Generating Sequences Without AUTO_INCREMENT

Another method for generating sequence numbers doesn't use an AUTO_INCREMENT column at all. Instead, it uses an alternate form of the LAST_INSERT_ID() function that takes an argument. (This form was introduced in MySQL 3.22.9.) If you insert or update a column using LAST_INSERT_ID(expr), the next call to LAST_INSERT_ID() with no argument returns the value of expr. In other words, expr is treated as though it had been generated as an AUTO_INCREMENT value. This allows you to generate a sequence number and then retrieve it later in your session, confident that the value will not have been affected by the activity of other clients.

One way to use this strategy is to create a single-row table containing a value that is updated each time you want the next value in the sequence. For example, you can create and initialize the table as follows:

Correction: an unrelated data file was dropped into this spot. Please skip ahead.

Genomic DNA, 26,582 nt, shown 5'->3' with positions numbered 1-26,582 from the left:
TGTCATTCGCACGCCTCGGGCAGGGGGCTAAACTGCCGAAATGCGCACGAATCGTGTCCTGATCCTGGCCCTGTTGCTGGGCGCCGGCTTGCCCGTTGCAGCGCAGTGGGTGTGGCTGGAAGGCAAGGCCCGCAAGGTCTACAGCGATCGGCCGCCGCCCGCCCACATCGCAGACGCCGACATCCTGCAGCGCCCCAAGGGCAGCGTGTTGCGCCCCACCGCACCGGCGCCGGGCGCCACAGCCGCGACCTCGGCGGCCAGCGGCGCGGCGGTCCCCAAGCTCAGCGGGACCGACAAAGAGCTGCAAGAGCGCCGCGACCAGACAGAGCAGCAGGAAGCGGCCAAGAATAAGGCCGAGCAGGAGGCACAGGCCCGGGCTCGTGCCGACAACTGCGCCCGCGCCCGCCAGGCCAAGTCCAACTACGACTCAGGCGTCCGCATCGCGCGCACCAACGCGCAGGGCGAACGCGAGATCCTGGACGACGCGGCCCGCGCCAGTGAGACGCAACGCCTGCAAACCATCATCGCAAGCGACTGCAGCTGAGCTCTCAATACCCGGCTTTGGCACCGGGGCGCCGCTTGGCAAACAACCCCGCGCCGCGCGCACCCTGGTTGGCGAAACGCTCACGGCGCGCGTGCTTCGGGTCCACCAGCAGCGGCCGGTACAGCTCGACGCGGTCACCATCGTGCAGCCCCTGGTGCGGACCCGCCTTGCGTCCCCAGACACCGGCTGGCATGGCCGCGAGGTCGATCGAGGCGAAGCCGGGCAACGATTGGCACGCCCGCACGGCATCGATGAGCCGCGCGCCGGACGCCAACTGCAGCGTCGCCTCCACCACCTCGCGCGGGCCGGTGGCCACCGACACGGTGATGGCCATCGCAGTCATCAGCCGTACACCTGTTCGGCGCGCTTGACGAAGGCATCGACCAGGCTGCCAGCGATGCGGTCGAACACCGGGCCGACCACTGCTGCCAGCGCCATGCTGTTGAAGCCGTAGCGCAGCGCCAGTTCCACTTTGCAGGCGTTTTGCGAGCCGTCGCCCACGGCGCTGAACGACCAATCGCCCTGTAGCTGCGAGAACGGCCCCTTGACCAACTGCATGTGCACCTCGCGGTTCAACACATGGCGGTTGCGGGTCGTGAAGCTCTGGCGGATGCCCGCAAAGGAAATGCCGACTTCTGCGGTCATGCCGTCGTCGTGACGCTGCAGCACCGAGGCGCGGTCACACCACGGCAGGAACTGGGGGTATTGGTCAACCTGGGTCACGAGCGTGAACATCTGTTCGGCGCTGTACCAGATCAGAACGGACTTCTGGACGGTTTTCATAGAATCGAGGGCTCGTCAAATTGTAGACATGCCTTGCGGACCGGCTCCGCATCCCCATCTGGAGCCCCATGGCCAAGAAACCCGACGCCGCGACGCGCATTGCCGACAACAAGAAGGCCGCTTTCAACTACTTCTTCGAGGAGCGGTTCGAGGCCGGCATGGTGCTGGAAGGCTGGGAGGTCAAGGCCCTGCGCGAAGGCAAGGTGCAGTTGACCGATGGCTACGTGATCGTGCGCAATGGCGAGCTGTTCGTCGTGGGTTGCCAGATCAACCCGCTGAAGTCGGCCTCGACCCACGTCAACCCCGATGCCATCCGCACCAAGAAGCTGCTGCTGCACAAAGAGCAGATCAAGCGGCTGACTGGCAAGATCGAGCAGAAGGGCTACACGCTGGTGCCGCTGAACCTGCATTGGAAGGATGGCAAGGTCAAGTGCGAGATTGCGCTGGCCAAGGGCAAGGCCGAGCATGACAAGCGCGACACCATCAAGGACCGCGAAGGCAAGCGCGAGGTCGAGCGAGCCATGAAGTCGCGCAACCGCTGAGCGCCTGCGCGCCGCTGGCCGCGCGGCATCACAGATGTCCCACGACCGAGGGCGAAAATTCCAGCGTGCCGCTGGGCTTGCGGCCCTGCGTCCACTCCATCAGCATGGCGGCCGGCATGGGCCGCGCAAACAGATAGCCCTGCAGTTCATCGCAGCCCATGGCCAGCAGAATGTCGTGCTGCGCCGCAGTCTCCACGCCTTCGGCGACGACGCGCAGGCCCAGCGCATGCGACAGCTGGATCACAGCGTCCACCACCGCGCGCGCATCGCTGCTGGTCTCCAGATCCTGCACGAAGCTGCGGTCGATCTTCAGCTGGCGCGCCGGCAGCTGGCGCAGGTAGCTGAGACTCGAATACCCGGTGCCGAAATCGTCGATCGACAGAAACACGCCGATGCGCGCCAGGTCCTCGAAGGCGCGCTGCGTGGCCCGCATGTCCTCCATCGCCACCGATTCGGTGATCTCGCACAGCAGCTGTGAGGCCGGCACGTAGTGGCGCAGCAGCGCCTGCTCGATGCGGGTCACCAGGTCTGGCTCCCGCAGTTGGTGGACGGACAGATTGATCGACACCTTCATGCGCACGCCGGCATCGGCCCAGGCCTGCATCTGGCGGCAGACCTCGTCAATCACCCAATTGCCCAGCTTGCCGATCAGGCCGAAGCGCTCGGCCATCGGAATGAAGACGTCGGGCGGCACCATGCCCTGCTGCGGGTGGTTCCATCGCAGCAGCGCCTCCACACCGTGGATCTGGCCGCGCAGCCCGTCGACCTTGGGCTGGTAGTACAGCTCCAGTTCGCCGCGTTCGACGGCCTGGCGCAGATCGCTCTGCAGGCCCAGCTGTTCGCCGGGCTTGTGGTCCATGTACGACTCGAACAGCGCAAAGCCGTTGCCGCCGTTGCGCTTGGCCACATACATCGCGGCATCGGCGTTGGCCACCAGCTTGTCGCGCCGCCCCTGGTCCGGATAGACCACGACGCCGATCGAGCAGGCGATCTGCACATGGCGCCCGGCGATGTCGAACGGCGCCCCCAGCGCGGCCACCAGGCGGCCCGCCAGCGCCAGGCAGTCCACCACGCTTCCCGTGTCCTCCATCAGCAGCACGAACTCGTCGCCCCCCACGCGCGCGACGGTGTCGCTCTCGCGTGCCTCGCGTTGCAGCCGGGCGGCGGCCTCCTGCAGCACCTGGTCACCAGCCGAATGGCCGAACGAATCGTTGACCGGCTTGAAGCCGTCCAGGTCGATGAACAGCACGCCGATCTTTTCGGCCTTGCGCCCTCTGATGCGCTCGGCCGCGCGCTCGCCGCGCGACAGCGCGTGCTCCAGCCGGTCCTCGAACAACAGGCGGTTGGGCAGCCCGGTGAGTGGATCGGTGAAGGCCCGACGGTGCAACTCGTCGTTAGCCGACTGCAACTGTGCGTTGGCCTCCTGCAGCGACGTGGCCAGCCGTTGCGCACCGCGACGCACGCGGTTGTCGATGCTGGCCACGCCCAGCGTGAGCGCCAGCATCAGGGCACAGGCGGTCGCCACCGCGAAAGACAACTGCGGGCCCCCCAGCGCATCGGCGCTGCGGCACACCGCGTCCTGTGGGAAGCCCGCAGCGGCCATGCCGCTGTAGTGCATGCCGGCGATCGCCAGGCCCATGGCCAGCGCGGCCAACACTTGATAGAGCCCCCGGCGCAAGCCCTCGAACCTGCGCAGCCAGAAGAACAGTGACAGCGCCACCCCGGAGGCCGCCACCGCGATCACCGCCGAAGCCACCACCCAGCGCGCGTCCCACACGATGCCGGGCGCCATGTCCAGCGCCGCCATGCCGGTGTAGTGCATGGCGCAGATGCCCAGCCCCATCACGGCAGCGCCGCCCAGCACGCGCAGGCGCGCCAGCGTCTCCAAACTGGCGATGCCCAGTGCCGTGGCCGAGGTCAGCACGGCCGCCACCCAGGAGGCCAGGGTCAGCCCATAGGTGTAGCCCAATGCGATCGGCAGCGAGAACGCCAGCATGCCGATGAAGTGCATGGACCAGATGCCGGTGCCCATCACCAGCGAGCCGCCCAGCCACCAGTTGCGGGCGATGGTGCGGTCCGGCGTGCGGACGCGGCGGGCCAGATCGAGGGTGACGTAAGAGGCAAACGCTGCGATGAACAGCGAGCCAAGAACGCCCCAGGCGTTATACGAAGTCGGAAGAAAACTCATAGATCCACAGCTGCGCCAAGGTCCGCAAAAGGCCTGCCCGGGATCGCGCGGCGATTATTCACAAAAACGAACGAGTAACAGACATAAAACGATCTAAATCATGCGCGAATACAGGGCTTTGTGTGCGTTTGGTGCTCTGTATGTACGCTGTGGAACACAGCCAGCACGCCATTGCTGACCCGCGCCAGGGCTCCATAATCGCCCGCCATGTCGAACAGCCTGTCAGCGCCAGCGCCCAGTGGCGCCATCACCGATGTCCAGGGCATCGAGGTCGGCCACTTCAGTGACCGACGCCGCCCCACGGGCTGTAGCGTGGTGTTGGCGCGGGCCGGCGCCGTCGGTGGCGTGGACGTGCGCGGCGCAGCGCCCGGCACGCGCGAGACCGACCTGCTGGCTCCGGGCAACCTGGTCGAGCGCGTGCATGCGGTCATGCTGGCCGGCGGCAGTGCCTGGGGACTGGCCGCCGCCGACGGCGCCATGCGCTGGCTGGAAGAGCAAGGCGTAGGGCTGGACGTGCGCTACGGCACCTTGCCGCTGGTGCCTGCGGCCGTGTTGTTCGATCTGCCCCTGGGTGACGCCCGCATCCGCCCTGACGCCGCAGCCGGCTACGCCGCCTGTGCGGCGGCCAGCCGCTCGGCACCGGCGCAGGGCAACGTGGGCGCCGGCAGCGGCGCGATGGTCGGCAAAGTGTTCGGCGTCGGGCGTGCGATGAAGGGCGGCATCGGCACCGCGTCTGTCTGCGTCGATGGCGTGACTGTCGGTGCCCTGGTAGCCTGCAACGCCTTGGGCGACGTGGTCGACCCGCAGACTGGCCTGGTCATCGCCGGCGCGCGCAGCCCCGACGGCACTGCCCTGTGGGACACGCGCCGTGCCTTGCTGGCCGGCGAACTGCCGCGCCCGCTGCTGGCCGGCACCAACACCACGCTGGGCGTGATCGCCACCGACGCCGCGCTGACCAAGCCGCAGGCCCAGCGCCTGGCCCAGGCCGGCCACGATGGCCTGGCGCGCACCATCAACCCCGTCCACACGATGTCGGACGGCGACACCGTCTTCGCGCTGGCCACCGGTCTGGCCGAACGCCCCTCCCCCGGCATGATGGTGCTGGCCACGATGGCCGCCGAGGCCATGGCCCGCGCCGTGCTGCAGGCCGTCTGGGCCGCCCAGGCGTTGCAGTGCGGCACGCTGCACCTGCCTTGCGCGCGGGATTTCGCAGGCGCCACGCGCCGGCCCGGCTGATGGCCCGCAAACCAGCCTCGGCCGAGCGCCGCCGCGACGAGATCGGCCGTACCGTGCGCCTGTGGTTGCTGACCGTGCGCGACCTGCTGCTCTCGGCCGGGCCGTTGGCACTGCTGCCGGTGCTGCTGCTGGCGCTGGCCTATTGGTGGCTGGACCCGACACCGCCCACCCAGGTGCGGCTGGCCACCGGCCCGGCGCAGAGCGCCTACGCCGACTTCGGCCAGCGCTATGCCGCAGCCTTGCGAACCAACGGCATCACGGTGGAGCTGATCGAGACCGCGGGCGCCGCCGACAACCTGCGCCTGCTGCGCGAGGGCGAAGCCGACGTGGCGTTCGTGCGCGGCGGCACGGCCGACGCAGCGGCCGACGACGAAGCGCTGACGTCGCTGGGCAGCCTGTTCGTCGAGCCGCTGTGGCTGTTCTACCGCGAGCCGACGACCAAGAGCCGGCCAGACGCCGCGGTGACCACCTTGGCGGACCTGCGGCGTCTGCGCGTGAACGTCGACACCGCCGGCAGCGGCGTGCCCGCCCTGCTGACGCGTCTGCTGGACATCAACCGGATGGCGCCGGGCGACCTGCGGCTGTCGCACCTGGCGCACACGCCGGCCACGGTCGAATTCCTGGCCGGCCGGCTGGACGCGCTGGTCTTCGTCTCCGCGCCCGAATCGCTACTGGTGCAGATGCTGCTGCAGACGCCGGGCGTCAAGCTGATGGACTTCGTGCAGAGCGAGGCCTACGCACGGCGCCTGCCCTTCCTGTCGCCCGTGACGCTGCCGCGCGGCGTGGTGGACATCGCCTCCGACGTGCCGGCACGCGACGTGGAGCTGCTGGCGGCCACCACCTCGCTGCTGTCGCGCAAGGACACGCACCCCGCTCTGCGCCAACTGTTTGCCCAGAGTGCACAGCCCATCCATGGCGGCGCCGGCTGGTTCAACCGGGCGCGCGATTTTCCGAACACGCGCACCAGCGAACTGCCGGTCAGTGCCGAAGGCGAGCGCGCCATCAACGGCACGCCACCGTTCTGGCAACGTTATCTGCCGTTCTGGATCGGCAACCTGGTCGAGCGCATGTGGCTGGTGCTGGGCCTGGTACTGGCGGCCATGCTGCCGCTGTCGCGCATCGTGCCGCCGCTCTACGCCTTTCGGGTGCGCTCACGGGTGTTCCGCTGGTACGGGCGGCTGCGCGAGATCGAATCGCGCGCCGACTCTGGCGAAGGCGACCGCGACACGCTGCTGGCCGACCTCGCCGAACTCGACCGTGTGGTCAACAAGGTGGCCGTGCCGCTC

INSERT INTO seq_table VALUES(0);

These statements set up seq_table with a single row containing a seq value of 0. To use the table, generate the next sequence number and retrieve it as follows:

UPDATE seq_table SET seq = LAST_INSERT_ID(seq+1); 

The UPDATE statement retrieves the current value of the seq column and increments it by 1 to produce the next value in the sequence. Generating the new value using LAST_INSERT_ID(seq+1) causes it to be treated like an AUTO_INCREMENT value, which allows it to be retrieved by calling LAST_INSERT_ID() without an argument. LAST_INSERT_ID() is client-specific, so you get the correct value even if other clients have generated other sequence numbers in the interval between the UPDATE and the SELECT.